The latest volley in the microwave relocation debate comes from the Personal Communications Industry Association, which is proposing a maximum cap of $250,000 per microwave link moved, plus $150,000 if new tower construction is necessary.

PCIA made the suggestion in a cost-sharing proposal submitted to the Federal Communications Commission offered in support of a Pacific Bell Mobile Services petition the FCC put out for comment.

The Pac Bell petition outlined cost-sharing requirements; PCIA’s proposal suggests some modifications to the plan. Companies signing off on the PCIA document are Pac Bell, Ameritech Corp., Omnipoint Corp., American Personal Communications, Western PCS Corp. and BellSouth Wireless Inc.

FCC rules require new licensees for personal communications services in the 2 GHz band to pay for the relocation of microwave operators currently on the band. Two-year voluntary talks began in April between A and B block licensees and microwave entities. Participants have discovered gaps in the rules and have identified issues that need further definition, the FCC said.

“The emerging technology dockets were decided before the final PCS rules were made,” said Rosalind Allen, chief of the FCC’s Commercial Wireless Division. “We are seeking a comprehensive proceeding. There are important details that need to be clarified,” Allen said.

Allen isn’t the only one seeking clarification. The Utilities Telecommunications Council and attorneys representing microwave interests are concerned about suggestions PCIA made in a letter to Regina Keeney with the goal of clearing up “procedural uncertainties.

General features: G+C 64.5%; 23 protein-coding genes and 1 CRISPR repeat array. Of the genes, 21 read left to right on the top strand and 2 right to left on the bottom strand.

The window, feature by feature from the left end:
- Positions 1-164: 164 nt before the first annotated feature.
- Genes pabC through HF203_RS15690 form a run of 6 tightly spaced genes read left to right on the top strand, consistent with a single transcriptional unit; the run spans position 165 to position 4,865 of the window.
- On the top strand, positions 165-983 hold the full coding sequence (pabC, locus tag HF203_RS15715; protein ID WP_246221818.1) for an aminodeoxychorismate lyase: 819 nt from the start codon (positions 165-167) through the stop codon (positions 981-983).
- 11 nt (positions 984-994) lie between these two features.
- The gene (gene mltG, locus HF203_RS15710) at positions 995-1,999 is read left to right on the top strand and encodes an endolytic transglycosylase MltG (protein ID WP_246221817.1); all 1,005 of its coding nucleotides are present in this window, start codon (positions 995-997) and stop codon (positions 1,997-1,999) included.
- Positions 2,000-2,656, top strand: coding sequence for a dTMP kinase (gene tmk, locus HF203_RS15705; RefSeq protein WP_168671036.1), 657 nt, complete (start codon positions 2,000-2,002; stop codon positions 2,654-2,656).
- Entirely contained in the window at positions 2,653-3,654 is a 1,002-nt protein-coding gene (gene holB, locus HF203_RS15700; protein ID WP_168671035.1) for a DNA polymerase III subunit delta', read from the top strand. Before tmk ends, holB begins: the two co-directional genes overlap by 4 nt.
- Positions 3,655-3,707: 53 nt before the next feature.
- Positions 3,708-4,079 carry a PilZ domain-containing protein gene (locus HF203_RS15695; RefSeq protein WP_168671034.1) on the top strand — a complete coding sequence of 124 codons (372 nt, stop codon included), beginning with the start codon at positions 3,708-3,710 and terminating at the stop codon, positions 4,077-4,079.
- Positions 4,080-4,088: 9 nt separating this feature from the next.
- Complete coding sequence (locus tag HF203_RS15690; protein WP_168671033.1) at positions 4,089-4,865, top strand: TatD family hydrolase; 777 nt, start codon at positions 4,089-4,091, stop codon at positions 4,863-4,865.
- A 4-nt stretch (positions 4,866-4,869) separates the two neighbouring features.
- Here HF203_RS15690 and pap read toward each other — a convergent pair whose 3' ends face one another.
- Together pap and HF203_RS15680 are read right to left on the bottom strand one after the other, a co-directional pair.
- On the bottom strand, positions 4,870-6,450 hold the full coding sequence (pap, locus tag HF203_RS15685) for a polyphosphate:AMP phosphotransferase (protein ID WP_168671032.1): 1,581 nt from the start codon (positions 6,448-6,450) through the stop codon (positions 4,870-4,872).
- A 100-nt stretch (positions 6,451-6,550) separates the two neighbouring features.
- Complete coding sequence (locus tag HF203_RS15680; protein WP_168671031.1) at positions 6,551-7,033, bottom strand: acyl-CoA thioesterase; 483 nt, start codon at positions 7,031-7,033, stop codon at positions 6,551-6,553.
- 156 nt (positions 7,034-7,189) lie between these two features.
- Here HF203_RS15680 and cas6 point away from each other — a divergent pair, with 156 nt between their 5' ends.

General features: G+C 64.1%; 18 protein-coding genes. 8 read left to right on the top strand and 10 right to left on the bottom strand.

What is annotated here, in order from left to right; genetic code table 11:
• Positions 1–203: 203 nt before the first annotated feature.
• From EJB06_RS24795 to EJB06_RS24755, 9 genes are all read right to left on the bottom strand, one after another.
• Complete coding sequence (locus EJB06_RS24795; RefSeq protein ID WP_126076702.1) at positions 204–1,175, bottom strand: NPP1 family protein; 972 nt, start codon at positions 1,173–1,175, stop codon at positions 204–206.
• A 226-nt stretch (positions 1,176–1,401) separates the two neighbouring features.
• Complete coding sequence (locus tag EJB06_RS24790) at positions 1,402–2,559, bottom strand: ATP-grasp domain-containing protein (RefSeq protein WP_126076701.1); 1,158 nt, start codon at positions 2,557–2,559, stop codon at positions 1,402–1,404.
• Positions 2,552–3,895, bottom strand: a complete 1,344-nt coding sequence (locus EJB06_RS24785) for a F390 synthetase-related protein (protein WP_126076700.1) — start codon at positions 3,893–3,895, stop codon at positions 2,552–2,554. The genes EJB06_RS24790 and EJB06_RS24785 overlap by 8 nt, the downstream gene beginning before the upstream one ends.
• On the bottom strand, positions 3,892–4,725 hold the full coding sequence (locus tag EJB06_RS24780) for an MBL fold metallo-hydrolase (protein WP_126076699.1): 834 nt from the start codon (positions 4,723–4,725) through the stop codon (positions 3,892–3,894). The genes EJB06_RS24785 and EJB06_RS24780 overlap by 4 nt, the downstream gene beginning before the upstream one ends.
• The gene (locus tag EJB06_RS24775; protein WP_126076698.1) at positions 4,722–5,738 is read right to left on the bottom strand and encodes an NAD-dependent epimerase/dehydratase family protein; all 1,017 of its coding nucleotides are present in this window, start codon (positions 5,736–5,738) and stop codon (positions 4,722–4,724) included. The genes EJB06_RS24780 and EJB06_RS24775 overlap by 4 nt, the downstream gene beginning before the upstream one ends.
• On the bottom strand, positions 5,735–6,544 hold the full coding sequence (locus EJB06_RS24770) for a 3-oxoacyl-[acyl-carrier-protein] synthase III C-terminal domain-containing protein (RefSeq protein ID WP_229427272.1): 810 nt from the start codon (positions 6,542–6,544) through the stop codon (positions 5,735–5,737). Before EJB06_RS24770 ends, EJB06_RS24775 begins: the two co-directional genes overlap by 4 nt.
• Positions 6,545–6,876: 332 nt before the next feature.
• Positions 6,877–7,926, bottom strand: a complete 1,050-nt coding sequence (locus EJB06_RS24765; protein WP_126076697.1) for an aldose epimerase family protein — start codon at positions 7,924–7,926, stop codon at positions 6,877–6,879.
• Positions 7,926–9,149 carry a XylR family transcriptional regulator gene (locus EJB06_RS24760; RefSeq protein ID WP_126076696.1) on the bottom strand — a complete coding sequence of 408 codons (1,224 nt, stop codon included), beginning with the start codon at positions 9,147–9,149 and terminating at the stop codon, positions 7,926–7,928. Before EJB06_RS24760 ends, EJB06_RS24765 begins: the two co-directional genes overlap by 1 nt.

PCIA said new microwave authorizations to operate in PCS spectrum should not be given primary status because they add to the relocation process. But UTC attorney Tom Goode argued such flexibility is needed by microwave licensees. “Many incumbent systems will not be relocated in the short term and many systems may not be relocated at all. Incumbents on this spectrum must have the ability to make minor modifications to their systems over the years,” Goode said.

More direct was the response of attorney Jack Richards, who is assisting microwave users in relocation discussions. “The Commission already has resolved these issues*…*and PCIA has presented no reason why these decisions should be altered unilaterally by a bureau chief to the sole advantage of PCS licensees and their national trade association,” Richards wrote to Keeney.

Still, comments have been received on the Pac Bell petition and the FCC’s next step is to generate a notice of proposed rulemaking, Allen said.

There are 8,000 to 10,000 microwave links used throughout the country by utilities, oil companies, state and local governments and railroads. The initial two-year voluntary discussion period between PCS and microwave licensees will be followed by a one-year mandatory discussion period.

PCIA also has proposed that all spectrum blocks, not just A & B, should be able to begin clearing microwave links. Relocation of links in the C, D, E and F blocks may be necessary to deploy A and B block PCS service in many markets, PCIA stated.